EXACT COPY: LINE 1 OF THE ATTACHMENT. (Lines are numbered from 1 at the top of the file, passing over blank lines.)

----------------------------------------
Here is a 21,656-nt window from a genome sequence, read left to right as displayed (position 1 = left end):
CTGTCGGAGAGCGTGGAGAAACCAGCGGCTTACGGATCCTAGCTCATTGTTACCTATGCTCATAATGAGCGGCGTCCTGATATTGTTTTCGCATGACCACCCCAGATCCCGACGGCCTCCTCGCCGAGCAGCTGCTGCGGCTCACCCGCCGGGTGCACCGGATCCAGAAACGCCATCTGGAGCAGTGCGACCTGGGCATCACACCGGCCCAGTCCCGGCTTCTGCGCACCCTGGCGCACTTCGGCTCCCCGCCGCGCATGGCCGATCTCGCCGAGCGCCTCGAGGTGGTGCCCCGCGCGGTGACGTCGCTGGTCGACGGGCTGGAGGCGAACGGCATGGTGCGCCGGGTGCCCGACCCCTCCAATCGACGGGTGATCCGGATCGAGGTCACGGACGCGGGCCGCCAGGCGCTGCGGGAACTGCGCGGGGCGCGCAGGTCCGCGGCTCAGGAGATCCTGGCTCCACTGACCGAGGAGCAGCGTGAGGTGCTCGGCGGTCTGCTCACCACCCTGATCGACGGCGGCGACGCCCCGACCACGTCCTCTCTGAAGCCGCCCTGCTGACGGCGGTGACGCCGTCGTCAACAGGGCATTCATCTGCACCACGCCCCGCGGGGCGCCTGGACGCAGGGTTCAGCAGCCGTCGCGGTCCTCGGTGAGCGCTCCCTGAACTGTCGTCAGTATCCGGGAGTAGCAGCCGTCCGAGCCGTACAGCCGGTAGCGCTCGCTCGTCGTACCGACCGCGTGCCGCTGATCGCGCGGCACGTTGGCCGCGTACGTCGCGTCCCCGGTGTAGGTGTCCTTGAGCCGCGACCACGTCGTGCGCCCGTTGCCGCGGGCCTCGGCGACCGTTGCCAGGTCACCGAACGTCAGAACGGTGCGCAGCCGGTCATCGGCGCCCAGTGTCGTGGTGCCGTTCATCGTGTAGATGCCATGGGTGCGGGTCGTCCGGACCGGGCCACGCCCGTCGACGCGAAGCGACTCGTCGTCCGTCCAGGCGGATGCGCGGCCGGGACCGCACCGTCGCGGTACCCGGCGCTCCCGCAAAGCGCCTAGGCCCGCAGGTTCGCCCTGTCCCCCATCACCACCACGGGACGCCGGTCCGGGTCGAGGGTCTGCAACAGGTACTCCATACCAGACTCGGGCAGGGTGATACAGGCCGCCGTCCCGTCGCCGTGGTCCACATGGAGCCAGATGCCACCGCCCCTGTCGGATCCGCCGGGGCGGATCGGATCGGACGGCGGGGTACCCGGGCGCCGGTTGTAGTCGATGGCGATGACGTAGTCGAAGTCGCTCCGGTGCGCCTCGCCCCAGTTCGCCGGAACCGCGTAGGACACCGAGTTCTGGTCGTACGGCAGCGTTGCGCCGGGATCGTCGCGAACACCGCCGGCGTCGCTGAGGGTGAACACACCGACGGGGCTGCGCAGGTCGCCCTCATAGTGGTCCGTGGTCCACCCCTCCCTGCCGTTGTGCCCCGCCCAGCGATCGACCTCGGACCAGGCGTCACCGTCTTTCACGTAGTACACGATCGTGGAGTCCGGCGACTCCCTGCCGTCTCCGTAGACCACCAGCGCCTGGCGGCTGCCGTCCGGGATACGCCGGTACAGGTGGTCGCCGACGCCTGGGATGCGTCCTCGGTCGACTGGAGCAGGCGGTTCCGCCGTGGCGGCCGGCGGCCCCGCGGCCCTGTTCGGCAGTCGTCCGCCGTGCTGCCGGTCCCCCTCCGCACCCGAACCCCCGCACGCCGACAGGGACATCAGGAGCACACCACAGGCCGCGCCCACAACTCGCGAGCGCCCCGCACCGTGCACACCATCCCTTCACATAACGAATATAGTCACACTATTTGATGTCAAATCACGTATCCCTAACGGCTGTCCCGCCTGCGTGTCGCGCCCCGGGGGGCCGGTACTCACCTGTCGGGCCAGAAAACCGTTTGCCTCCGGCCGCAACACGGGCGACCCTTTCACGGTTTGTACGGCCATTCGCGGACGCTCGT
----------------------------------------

Here is a 21,656-nt window from a genome sequence, read left to right as displayed (position 1 = left end):